Help Wanted signs are ubiquitous of late; a run of errands lends sightings at seemingly every shop or business small and large around the region.
Less visible but more telling are the flyers posted by school districts, which are especially feeling the pinch of labor shortages in the current market as schools wade into the 2021-22 academic year coming off the long pandemic hiatus.
Woodburn School District postings alone indicate a vast pitch for help: Building Substitute Teachers Needed! $230/day; We Are Hiring, Join Our Team! Educational Assistants (Spanish/Russian Bilingual), SPED Educational Assistants, Maintenance, Sports Coaches, Computer/Network Specialists, Recreational Leaders, Home School Contacts.
Another WSD flyer for after-school programs touts "Get Paid To Play!." The district's After School Club offers $12.75 an hour for afternoons spent painting, cooking, crafting, sewing, swinging, reading, running and helping kids with their homework.
Yet still another flyer, this one from the district's transportation provider First Student Transportation, seeks bus drivers, which the flyer describes as "an integral part of the communities they serve. They are committed to safety, customer service, and have genuine, caring attitudes for children. We are your friends, family and neighbors!"
They are also in severely short supply.
"This school bus driver shortage is a nationwide issue," said Brian Shuldberg, regional vice president for Mid-Columbia Bus Company. "Massachusetts activated their national guard because they were so short of school bus drivers.Â Thankfully we haven't had to go that far in Oregon, but it is impacting every district in significant ways."
Like First Student, Mid-Columbia provides k-12 school transportation around the region, including Marion County School Districts of Gervais, Cascade and North Santiam.
"Yes, we too have a shortage," Gervais Superintendent Dandy Stevens said. "We adjusted our start and end times at the middle and high schools because of the shortage.
"In terms of other employees, we need afterschool workers, custodians, and substitutes for all positions," Stevens added.
While the pay is not bad â€“ anywhere from $16.50 to $23 per hour -- Shuldberg attributed the dearth in bus drivers to the job's demographic, usually retired or semi-retired people who are also tend to be more susceptible to medical complications if they contract COVID-19.
"In total, we typically have 580 drivers around the state of Oregon. We are about 10 to 12-percent short of what we need," Shuldberg said.
"We do need bus drivers," echoed Mid-Columbia Manager Rita Armstrong. "Since our administrative meeting in August, we have only had two people who have expressed an interest enough to come in to fill out an application. Once we informed them about the vaccine mandate though, and the options that were available, they were no longer interested in coming to work for us and did not finish the interview."
On Thursday, Sept 23, Armstrong was busy assessing the Gervais situation.
"We currently will have just enough drivers to cover our existing 9 routes after tomorrow," Armstrong said. "This of course does not cover field trips, sports, or afterschool programs. At least one of our drivers that is sharing a route would like to go back into retirement by Thanksgiving.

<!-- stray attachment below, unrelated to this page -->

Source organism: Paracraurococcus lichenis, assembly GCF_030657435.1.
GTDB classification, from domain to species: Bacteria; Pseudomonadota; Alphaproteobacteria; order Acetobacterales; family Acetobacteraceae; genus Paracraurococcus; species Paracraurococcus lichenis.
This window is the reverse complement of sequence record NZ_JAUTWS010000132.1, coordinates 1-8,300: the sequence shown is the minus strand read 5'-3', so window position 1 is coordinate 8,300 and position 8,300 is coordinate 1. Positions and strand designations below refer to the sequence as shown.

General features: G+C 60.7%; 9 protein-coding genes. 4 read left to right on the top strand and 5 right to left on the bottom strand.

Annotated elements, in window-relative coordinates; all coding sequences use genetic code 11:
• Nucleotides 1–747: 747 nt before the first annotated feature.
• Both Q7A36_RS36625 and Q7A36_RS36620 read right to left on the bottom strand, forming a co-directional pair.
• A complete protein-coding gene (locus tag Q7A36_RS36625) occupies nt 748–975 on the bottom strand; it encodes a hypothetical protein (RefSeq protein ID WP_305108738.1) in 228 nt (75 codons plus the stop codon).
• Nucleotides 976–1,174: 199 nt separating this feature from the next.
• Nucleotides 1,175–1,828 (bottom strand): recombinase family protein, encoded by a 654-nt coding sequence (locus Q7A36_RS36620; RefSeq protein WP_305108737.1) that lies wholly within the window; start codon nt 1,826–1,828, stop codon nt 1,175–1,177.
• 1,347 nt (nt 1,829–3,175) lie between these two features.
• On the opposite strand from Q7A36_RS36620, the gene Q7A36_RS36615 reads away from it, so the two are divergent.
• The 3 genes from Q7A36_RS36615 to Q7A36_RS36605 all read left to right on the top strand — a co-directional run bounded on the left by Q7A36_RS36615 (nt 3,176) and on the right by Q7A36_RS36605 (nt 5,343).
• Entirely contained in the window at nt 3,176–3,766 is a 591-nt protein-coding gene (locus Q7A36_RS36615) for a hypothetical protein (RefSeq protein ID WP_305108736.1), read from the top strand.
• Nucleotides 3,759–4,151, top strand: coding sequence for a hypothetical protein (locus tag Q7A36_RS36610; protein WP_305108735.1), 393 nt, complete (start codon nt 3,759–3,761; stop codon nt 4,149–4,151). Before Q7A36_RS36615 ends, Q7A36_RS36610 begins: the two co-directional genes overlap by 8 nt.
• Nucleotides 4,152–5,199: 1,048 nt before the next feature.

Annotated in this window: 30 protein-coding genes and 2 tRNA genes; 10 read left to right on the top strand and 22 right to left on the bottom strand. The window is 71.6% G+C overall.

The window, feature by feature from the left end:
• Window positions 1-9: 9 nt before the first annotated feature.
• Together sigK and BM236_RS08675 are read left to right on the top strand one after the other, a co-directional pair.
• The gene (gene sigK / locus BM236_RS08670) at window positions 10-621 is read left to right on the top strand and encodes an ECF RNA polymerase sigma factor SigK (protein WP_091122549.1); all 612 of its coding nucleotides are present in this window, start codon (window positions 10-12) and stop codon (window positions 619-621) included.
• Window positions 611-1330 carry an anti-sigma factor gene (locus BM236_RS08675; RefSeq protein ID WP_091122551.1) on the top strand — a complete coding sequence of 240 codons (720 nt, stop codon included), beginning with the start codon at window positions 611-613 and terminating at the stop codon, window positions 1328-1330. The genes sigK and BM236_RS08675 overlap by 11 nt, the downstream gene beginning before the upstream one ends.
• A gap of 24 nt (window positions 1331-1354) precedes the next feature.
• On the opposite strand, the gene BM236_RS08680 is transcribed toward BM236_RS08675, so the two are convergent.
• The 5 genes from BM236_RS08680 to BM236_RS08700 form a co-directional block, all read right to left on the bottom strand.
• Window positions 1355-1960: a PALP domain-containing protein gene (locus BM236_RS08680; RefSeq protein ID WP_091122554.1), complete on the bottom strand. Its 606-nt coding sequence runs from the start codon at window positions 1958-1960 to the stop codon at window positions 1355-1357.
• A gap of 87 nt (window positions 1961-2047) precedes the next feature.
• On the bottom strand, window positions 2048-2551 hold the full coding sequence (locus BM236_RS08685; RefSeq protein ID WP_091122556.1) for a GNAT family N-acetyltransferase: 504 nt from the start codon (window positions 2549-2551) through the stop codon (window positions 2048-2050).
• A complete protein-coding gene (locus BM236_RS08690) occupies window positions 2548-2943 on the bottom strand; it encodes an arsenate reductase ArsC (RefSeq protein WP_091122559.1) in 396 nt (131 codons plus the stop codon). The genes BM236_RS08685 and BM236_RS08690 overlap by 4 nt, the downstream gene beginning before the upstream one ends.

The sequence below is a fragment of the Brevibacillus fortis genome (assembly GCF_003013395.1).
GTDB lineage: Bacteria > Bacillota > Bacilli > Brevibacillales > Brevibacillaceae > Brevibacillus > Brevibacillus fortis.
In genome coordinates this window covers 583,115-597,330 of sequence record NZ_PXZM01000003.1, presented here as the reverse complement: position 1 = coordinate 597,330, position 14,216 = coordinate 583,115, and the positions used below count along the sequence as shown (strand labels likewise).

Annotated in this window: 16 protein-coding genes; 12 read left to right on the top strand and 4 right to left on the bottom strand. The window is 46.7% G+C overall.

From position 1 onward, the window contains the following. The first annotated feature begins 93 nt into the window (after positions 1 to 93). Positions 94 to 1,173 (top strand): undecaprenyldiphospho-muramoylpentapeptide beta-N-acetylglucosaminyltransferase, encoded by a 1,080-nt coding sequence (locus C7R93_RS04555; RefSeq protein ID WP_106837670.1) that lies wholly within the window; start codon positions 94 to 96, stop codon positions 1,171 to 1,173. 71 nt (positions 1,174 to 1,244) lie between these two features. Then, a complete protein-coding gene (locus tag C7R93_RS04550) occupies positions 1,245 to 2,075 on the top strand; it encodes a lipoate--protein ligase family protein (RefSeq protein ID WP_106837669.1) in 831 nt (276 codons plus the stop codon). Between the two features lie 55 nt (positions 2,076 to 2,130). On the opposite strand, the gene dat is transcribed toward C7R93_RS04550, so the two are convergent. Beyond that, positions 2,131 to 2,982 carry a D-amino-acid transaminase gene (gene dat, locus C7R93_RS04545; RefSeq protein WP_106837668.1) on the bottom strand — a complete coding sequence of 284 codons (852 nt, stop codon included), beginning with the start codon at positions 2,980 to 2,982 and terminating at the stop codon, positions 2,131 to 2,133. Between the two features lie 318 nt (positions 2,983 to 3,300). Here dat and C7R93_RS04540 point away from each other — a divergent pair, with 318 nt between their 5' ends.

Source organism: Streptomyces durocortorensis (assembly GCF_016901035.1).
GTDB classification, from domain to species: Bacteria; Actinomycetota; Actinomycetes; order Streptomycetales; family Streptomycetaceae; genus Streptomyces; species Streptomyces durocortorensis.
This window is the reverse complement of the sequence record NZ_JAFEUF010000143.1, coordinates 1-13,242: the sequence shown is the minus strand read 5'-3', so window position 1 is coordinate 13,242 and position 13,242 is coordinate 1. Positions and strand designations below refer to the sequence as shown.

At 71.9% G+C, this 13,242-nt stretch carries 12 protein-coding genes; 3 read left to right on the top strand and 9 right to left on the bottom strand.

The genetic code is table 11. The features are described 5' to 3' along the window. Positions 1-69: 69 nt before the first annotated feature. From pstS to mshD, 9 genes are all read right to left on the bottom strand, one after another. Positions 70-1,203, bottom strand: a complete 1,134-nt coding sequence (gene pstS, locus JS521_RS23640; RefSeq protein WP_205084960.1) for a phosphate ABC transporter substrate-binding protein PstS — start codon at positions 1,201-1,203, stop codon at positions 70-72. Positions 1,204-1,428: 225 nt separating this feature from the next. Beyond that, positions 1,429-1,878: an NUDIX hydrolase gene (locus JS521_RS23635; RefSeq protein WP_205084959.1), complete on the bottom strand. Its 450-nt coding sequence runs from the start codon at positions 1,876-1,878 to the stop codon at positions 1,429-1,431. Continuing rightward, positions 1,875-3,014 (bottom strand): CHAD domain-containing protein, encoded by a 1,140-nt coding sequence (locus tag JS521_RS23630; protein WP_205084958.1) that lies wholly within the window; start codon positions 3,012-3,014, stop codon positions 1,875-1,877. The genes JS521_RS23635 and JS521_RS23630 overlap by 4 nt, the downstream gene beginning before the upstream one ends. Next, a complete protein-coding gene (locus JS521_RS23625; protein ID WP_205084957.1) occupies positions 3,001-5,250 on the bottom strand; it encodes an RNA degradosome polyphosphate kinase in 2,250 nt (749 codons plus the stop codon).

"To run our existing routes reasonably well, we need a minimum of 3 more drivers. If we were to go back to our regular schedule of about 12 routes like we've had in previous years, we would need a minimum of 6 drivers which puts us 40% plus short," she added.
That logistical equation is a microcosm of a broader scenario, affecting school districts at multiple levels.
"St. Paul, like many other districts, is having difficulty hiring transportation personnel. We have a continuous posting for openings in our district for drivers," St. Paul School District Superintendent Joe Wehli said.Â "Recently St Paul took a drastic step by ceasing all district transportation for students who reside within the city limits, something to my knowledge the district has never had to do.
"Our parents have been very supportive and patient as we now deal with long lines of vehicles at the end of the day when students are released," Wehrli added. "It is our hope that we can resolve this issue soon, as it also impacts our athletics and activities transportation, and we have had to use outside entities to provide some of this service."
One area school district is bucking the trend.
"We are very fortunateÂ in Mount Angel that we currentlyÂ are meeting transportation needs," Mount Angel School District Superintendent Rachel Stucky said.Â "So far we're beating the trend that so many districts are facing."
Need a job?
•A variety of jobs available in the Woodburn School District can be applied for online at http://www.woodburnsd.org www.woodburnsd.org.
•Mount Angel School District jobs are listed at mtangel.tedk12.com/hire
Companies that provide transportation for school districts highlight their competitive wages, flexible hours and paid training. Drivers need to be at least 21 years of age, have a valid driver's license, safe driving record and pass background and drug tests.
First Student Transportation provides services to Woodburn and North Marion school districts. Visit firststudentinc.com/careers.
•St. Paul School District is actively seeking bus drivers; visit www.stpaul.k12.or.us/page/employment or call 503-633-2541.
You count on us to stay informed and we depend on you to fund our efforts. Quality local journalism takes time and money. Please support us to protect the future of community journalism.